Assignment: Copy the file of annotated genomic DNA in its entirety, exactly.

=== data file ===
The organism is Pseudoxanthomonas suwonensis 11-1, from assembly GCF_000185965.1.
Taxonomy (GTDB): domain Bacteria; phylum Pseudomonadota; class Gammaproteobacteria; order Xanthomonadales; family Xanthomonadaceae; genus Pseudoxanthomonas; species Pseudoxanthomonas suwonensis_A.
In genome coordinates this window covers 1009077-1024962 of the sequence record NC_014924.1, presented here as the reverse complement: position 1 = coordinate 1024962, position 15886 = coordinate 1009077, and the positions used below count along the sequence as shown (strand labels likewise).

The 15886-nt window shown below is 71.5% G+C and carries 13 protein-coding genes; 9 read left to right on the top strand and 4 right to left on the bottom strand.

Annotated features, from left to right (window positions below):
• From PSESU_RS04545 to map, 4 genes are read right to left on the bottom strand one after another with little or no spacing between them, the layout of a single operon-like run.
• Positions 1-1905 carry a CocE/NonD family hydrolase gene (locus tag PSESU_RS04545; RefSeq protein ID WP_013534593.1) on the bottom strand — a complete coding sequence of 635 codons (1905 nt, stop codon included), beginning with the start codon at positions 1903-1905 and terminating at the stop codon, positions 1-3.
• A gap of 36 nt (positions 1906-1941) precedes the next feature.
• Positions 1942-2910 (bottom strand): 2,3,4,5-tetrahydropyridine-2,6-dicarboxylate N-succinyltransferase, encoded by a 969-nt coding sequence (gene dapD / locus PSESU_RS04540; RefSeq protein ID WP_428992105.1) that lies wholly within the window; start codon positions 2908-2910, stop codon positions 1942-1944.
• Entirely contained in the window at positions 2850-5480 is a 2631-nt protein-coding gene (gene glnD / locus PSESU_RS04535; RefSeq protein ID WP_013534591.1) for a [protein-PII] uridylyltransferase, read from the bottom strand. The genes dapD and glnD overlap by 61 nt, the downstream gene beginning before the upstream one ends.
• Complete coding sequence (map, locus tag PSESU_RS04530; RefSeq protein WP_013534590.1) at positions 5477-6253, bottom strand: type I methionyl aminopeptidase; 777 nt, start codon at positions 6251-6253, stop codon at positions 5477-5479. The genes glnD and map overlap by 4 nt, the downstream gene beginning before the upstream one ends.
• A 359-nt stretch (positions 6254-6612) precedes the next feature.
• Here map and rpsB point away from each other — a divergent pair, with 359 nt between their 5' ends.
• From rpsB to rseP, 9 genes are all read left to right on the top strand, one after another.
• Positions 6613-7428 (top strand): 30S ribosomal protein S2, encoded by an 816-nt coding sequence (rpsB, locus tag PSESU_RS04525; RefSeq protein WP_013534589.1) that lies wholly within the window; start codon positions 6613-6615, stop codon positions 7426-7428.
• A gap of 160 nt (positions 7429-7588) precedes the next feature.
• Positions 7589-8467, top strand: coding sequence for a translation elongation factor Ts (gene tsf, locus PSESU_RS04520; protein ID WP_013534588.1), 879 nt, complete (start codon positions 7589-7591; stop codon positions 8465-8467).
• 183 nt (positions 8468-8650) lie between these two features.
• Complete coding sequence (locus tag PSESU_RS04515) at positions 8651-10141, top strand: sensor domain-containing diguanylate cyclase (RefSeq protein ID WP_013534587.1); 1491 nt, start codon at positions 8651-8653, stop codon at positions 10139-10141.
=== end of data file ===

The organism is Pseudoxanthomonas suwonensis 11-1, from assembly GCF_000185965.1.
Taxonomy (GTDB): domain Bacteria; phylum Pseudomonadota; class Gammaproteobacteria; order Xanthomonadales; family Xanthomonadaceae; genus Pseudoxanthomonas; species Pseudoxanthomonas suwonensis_A.
In genome coordinates this window covers 1009077-1024962 of the sequence record NC_014924.1, presented here as the reverse complement: position 1 = coordinate 1024962, position 15886 = coordinate 1009077, and the positions used below count along the sequence as shown (strand labels likewise).

The 15886-nt window shown below is 71.5% G+C and carries 13 protein-coding genes; 9 read left to right on the top strand and 4 right to left on the bottom strand.

Annotated features, from left to right (window positions below):
• From PSESU_RS04545 to map, 4 genes are read right to left on the bottom strand one after another with little or no spacing between them, the layout of a single operon-like run.
• Positions 1-1905 carry a CocE/NonD family hydrolase gene (locus tag PSESU_RS04545; RefSeq protein ID WP_013534593.1) on the bottom strand — a complete coding sequence of 635 codons (1905 nt, stop codon included), beginning with the start codon at positions 1903-1905 and terminating at the stop codon, positions 1-3.
• A gap of 36 nt (positions 1906-1941) precedes the next feature.
• Positions 1942-2910 (bottom strand): 2,3,4,5-tetrahydropyridine-2,6-dicarboxylate N-succinyltransferase, encoded by a 969-nt coding sequence (gene dapD / locus PSESU_RS04540; RefSeq protein ID WP_428992105.1) that lies wholly within the window; start codon positions 2908-2910, stop codon positions 1942-1944.
• Entirely contained in the window at positions 2850-5480 is a 2631-nt protein-coding gene (gene glnD / locus PSESU_RS04535; RefSeq protein ID WP_013534591.1) for a [protein-PII] uridylyltransferase, read from the bottom strand. The genes dapD and glnD overlap by 61 nt, the downstream gene beginning before the upstream one ends.
• Complete coding sequence (map, locus tag PSESU_RS04530; RefSeq protein WP_013534590.1) at positions 5477-6253, bottom strand: type I methionyl aminopeptidase; 777 nt, start codon at positions 6251-6253, stop codon at positions 5477-5479. The genes glnD and map overlap by 4 nt, the downstream gene beginning before the upstream one ends.
• A 359-nt stretch (positions 6254-6612) precedes the next feature.
• Here map and rpsB point away from each other — a divergent pair, with 359 nt between their 5' ends.
• From rpsB to rseP, 9 genes are all read left to right on the top strand, one after another.
• Positions 6613-7428 (top strand): 30S ribosomal protein S2, encoded by an 816-nt coding sequence (rpsB, locus tag PSESU_RS04525; RefSeq protein WP_013534589.1) that lies wholly within the window; start codon positions 6613-6615, stop codon positions 7426-7428.
• A gap of 160 nt (positions 7429-7588) precedes the next feature.
• Positions 7589-8467, top strand: coding sequence for a translation elongation factor Ts (gene tsf, locus PSESU_RS04520; protein ID WP_013534588.1), 879 nt, complete (start codon positions 7589-7591; stop codon positions 8465-8467).
• 183 nt (positions 8468-8650) lie between these two features.
• Complete coding sequence (locus tag PSESU_RS04515) at positions 8651-10141, top strand: sensor domain-containing diguanylate cyclase (RefSeq protein ID WP_013534587.1); 1491 nt, start codon at positions 8651-8653, stop codon at positions 10139-10141.